Authors Thomas J. Tierney and Joel L. Fleishman in their book Give Smart encourage donors to follow a process of inquiry around six questions, one being, “What am I accountable for?” And in writing about accountability and characteristics that distinguish philanthropists, they conclude, “the single most consequential may be the fact that they are essentially accountable to no one but themselves.”

Such a reality comes with great responsibility for the donor to get good advice and to set self-imposed standards of excellence to achieve as much impact as possible with the resources available. Is it not virtuous to expect the same of those who accept the donation and those who receive the services? To achieve such excellence requires communication, transparency, honesty, and trust from all participants.

Let the donor dialogue begin!

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Thursday, August 8, 2013

Erase the Myth of Scarcity and Mindset of Fear

Women are the greatest economy on earth. Philanthropy offers women a platform for their abundance for two specific reasons:

1) The political and corporate sectors have yet to fully recognize the extraordinary value feminine strengths of caring, collaboration, connecting, and consensus building bring to our dysfunctional society.

2) Women’s attitudes regarding the accumulation and use of money are different from those of men. For men, the accumulation of money is the goal – it defines status and power. For women the accumulation of money is a means to an end – it gives women the freedom and the ability to impact society and support the causes that make their hearts sing.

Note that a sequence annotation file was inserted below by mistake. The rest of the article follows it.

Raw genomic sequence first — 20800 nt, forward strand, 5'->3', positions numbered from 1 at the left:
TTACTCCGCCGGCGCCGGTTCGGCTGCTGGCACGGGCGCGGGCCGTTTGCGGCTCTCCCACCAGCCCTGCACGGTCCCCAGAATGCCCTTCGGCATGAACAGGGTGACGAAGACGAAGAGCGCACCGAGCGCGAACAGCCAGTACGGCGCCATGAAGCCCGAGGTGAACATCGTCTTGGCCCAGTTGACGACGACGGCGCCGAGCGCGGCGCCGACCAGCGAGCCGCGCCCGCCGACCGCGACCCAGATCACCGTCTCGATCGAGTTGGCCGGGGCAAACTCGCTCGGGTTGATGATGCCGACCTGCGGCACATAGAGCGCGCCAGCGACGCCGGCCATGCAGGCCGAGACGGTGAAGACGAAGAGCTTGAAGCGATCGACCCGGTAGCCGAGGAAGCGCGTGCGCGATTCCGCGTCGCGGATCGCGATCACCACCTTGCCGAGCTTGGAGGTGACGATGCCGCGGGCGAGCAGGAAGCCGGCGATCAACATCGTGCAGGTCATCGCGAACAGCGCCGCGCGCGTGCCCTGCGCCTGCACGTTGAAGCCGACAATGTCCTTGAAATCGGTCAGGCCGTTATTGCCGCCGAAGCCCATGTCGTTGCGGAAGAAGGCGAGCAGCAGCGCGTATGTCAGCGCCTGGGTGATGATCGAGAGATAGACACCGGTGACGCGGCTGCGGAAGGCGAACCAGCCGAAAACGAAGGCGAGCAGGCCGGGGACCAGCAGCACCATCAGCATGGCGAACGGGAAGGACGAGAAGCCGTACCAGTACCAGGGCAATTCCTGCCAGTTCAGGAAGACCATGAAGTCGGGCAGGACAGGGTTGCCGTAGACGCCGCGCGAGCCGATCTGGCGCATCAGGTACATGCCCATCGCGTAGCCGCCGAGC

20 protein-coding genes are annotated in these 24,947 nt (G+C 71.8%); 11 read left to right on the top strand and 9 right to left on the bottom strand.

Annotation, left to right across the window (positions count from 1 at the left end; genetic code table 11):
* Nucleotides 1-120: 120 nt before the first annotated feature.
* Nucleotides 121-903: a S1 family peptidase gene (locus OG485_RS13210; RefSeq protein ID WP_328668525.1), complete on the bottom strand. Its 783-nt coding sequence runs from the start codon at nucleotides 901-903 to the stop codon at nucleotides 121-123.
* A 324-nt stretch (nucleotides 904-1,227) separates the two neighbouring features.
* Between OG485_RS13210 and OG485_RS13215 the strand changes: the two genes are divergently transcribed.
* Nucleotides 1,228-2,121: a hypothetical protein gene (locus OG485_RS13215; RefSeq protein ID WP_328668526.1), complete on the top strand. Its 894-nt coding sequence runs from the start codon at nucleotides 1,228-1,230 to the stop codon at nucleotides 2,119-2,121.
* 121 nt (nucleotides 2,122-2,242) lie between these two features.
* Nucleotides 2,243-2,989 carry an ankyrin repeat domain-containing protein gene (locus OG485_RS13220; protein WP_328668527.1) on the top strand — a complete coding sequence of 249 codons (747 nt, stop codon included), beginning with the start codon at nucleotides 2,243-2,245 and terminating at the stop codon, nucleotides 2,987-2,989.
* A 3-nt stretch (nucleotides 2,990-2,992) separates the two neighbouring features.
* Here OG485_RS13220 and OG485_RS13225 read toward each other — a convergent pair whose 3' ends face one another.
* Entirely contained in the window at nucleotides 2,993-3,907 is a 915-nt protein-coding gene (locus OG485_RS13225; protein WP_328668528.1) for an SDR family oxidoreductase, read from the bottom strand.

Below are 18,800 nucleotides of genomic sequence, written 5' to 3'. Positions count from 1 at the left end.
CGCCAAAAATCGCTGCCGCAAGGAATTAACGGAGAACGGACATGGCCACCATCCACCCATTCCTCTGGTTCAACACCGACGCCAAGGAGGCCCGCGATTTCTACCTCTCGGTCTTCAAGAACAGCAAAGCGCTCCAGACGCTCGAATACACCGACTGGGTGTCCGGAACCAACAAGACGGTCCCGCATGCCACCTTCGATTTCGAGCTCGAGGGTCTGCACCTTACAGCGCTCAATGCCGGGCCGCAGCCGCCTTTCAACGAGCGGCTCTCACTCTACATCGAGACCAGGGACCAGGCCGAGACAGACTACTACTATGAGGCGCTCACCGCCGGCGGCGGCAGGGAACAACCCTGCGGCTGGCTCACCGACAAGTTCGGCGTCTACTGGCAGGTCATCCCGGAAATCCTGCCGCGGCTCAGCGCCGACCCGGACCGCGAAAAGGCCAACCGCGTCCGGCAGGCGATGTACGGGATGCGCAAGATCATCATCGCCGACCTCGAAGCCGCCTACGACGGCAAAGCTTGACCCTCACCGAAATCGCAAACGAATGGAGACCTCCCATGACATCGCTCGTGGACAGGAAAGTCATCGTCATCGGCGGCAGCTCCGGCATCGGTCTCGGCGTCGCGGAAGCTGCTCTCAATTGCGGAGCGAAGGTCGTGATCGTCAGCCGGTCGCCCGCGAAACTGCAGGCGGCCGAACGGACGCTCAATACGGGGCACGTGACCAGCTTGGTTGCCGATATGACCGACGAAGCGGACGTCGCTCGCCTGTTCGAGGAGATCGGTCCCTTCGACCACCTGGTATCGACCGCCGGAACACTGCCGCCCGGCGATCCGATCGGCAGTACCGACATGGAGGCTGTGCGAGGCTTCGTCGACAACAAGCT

Yet, I believe, women’s full potential for abundant philanthropic leadership is still in some ways a prisoner to the myth of scarcity and a mindset of fear. This is especially true for women who are more familiar and comfortable with the traditional giving of time rather than using their money as a forceful commodity to impact social, civic, and cultural agendas in their community.

However, as more women tell their story and talk about why they give and how the power of giving money aligns with their values to create the world they want, it is evident this myth of scarcity and a mindset of fear are diminishing. Abundance is on the horizon. Women are well on their way to becoming leading change agents. And when they partner with nonprofit organizations they can become “hyper-agents” – resulting in a new paradigm for women’s philanthropy. I call this new paradigm the Three Principles of Abundance:

1) Every woman is a philanthropist

2) Every woman has a legacy story

3) Every woman makes a difference

The greatest economy on earth is poised to become the cohort of the greatest philanthropists on earth. Abundance has found a home. 

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Thursday, June 13, 2013

Take time to think and reflect

Perhaps the time has come to re-examine our thinking about values and valuables.

Is our country’s moral compass still pointing true north? Can conspicuous compassion temper conspicuous consumption? Does de Tocqueville’s doctrine of “self-interest rightly understood” have a place in our high-tech interdependent world economy? 

History gives us many places and people where one can look for some both thought provoking commentary and down to earth common sense. Author Mark Twain for sure; possibly the infamous New York Yankee manager, Yogi Berra for some; the ancient Greek philosophers for solace. 

Recently I was handed a list of “The Ten Cannots,” attributed to the 20th century religions leader, William J. H. Boetcker. They struck a chord with me, and so I want to share them with you.

You cannot keep out of trouble by spending more than you earn

You cannot establish sound security on borrowed money

You cannot bring about prosperity by discouraging thrift